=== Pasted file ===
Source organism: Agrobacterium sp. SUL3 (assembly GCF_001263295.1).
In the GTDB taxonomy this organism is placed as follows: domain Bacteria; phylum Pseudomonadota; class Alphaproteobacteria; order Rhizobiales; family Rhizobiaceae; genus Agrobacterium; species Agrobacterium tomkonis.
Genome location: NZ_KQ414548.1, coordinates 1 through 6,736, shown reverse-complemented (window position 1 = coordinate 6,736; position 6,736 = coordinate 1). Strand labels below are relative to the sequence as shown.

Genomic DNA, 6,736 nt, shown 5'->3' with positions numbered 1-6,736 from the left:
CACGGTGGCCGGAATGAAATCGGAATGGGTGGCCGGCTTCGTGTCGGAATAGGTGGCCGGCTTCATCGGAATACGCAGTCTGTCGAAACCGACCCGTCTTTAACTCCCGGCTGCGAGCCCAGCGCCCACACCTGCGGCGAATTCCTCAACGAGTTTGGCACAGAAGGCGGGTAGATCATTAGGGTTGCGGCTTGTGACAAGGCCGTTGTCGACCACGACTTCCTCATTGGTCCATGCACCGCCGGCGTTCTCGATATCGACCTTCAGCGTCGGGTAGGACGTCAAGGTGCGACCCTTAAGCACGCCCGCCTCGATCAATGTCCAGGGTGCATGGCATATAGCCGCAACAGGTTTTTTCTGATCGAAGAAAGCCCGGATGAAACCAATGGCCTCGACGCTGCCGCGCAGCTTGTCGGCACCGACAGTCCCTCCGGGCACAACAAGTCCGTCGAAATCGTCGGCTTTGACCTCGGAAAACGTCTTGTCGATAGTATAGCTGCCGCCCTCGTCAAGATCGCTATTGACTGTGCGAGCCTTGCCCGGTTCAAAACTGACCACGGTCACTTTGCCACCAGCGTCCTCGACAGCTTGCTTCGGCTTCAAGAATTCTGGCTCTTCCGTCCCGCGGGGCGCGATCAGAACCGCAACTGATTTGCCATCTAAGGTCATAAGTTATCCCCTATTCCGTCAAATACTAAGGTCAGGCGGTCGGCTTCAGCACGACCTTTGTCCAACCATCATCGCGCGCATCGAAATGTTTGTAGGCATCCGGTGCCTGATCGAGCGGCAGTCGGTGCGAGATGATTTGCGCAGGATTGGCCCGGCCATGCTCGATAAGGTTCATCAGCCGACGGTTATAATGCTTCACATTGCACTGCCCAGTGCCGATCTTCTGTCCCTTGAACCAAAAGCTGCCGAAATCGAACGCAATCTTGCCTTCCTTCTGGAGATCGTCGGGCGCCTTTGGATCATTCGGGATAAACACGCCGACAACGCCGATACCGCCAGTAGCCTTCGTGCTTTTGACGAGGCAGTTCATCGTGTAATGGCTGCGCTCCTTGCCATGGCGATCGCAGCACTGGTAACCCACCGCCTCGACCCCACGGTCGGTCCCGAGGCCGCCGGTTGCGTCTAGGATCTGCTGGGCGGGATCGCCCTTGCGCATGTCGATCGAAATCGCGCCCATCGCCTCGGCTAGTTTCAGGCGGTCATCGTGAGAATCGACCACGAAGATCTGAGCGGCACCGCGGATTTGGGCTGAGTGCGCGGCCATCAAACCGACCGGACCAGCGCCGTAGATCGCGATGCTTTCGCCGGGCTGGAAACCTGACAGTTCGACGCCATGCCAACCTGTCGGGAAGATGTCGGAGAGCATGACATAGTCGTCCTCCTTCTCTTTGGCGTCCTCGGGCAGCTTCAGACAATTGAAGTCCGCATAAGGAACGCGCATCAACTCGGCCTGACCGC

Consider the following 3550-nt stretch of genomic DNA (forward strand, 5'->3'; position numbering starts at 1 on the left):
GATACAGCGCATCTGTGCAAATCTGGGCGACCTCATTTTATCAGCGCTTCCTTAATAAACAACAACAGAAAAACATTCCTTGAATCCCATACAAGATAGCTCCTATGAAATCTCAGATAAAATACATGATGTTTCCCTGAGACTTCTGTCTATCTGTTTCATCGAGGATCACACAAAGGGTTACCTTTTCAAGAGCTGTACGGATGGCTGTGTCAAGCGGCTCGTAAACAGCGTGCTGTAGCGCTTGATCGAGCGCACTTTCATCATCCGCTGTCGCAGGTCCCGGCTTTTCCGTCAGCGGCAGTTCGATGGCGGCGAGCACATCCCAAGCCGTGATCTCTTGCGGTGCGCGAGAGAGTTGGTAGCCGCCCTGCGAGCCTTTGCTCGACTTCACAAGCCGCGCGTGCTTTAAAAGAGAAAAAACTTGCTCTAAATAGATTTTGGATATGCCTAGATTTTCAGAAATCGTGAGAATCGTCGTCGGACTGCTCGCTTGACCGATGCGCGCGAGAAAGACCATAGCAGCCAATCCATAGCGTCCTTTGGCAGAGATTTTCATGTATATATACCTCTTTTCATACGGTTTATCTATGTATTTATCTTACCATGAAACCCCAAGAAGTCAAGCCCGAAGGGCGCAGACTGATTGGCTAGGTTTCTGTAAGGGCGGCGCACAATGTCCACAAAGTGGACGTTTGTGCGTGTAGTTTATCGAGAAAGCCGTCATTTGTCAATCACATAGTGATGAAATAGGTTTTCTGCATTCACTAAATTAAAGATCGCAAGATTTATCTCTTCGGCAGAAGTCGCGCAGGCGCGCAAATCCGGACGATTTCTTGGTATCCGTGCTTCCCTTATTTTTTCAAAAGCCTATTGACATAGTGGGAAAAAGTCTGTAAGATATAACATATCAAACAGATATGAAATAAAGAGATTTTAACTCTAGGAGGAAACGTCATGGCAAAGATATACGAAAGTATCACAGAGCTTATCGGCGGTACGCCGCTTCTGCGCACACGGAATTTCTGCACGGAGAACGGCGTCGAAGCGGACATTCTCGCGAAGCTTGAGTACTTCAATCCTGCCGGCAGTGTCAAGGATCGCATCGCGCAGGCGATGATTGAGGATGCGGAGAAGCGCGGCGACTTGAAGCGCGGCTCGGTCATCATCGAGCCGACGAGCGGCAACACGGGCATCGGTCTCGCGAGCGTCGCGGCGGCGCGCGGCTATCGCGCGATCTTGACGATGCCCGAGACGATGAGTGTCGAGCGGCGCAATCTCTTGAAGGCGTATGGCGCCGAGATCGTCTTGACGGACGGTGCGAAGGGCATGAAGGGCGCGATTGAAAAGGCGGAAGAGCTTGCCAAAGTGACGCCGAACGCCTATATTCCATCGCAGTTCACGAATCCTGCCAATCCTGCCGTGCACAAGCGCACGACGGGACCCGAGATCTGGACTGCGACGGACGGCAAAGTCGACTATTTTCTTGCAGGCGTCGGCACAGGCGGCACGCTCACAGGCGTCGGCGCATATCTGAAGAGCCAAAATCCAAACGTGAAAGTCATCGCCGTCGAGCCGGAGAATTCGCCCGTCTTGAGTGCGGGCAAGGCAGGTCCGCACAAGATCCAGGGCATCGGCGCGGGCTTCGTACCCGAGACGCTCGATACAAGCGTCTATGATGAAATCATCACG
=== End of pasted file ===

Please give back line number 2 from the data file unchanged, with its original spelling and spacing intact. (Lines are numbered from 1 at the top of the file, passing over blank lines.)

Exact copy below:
In the GTDB taxonomy this organism is placed as follows: domain Bacteria; phylum Pseudomonadota; class Alphaproteobacteria; order Rhizobiales; family Rhizobiaceae; genus Agrobacterium; species Agrobacterium tomkonis.